From an outsider's perspective, MoviePass appears to be some sort of mystical phenomenon. For less than $10 per month, viewers can watch potentially hundreds of movies a year. Given the average ticket costs $9, how in the world does MoviePass make money? Netflix has a long-term strategy that seems to make sense, and Amazon saves money by turning their warehouses into the ninth circle of hell, but how does MoviePass work?
MoviePass seems to know their current strategy isn't entirely viable in the long run. They're working on several different ways to turn their company around and make it profitable. If they figure it out, it'll be a huge win for movie-enthusiasts. If they don't, we may have to start paying real money to watch movies like the olden days. There may come a time when we all have to mentally and emotionally prepare for the possibility of a MoviePass bankruptcy.
In fact, in August 2019, MoviePass confirmed a security lapse exposed customer records, including MoviePass card numbers and credit card information. The leak was immediately secured, but customers are concerned about the safety of their personal data.
With a few exceptions, MoviePass basically pays full price for every single ticket their subscribers purchase. Though they've been trying to partner with larger retail chains like AMC and Regal, it just hasn't happened yet. As far as most theaters are concerned, MoviePass is basically your rich friend who seems totally willing to purchase your movie tickets for you.
AMC doesn't care if it's your name or MoviePass on the card, as long as they get their money, they're okay with it. As you might imagine, this in and of itself isn't a great deal for MoviePass in the long run. On July 26, 2018, the service experienced an outage after MoviePass was unable to afford tickets. The company borrowed $5 million in cash to remedy the shortage.
On July 30, 2018, the service went black. Users saw an error message on their screens reading, "Error getting available plans. Please refresh browser." This happened after the company experienced four outages within a week's time.
In June 2018, MoviePass subscribers started getting promotional emails from the company advertising official merchandise. The store features T-shirts, hoodies, and mugs that don the company logo in an array of black, red, and white. All of the items have movie title pun names, like "Hood Will Hunting" and "Hat Damon."
The store also features some limited-edition wares from popular films, like Black Panther. Under the "About" section of the site, it is suggested "Since you made this trip to the MoviePass Store, you might as well bring something back with you to the real world. Like a MoviePass T-Shirt, or a Hoody, to name just a few unbiased suggestions."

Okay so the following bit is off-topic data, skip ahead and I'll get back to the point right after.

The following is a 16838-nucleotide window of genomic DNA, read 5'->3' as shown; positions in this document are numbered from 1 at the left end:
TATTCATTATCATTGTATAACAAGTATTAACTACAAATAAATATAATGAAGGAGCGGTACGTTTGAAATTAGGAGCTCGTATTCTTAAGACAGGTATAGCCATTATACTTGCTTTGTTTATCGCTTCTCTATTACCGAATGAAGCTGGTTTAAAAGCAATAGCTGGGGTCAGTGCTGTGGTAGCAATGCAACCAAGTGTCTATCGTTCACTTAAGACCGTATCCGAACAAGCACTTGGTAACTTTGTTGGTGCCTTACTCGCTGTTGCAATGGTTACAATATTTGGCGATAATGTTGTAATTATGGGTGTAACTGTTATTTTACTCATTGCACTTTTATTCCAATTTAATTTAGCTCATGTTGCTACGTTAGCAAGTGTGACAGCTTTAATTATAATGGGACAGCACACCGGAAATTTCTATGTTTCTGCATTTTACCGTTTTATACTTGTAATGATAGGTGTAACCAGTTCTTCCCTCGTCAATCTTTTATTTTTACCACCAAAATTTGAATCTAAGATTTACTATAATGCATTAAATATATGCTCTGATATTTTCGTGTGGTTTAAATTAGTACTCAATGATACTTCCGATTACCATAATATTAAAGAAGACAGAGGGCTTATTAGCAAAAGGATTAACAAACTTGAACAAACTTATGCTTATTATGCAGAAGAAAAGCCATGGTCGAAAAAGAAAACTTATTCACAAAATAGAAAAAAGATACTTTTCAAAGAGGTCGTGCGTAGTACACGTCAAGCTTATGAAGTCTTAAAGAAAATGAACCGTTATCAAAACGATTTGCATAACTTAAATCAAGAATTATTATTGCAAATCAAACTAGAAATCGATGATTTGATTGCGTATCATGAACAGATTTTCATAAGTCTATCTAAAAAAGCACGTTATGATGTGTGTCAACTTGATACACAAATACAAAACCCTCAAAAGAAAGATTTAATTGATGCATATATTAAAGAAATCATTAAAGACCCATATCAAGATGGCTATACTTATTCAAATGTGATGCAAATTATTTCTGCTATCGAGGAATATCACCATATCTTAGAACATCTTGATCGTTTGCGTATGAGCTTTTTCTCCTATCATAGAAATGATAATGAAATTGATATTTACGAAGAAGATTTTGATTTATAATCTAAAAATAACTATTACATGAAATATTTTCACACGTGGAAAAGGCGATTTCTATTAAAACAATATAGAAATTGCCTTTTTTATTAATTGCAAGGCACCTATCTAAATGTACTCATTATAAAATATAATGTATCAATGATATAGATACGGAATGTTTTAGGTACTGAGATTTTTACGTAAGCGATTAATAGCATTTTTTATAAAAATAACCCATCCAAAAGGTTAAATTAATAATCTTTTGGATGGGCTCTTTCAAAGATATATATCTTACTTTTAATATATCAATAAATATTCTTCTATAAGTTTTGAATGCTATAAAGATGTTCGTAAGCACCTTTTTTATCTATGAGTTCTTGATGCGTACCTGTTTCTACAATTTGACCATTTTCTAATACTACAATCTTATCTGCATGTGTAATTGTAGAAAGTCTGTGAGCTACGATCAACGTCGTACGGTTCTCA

In an effort to make some financial gain, Moviepass announced that they are introducing surge pricing – or what they are calling "high demand pricing" – for popular movies.
"At certain times for certain films – on opening weekend – there could be an additional charge for films," MoviePass CEO Mitch Lowe said to Business Insider. This new pricing rule only applies to members who have month-to-month subscriptions, not the people who have yearly ones. Generally, the surge-pricing will start at around $2, likely for blockbuster films like Marvel movies.
The company is also introducing a "Bring A Friend" option which allows members to purchase tickets for friends who are not part of the service. The price of the ticket is "somewhere near the retail price of the ticket," according to Lowe. The logic behind this is it will make it easier for MoviePass members to purchase seats next to their friends who don't subscribe to the service.
MoviePass is also introducing the ability to pay a "premium price" option for members to see films in IMAX or 3D. Subscribers pay their normal monthly fee and then between $2 - $6 will be added to the ticket price.
For those not in the know, MoviePass currently charges subscribers just $9.95 a month to see nearly unlimited movies. Viewers are limited to just one film a day (and you're never allowed to see the same movie twice), and not every showing is always available. Additionally, you're mostly only able to buy tickets physically in-theater, which means you're more likely to have a newer movie sell out on you, because you can't pre-purchase tickets from home.
Overall, these restrictions aren't particularly prohibitive, but even that slight inconvenience will occasionally be the difference between heading out to see a movie, or re-watching The Office on Netflix for the 18th time.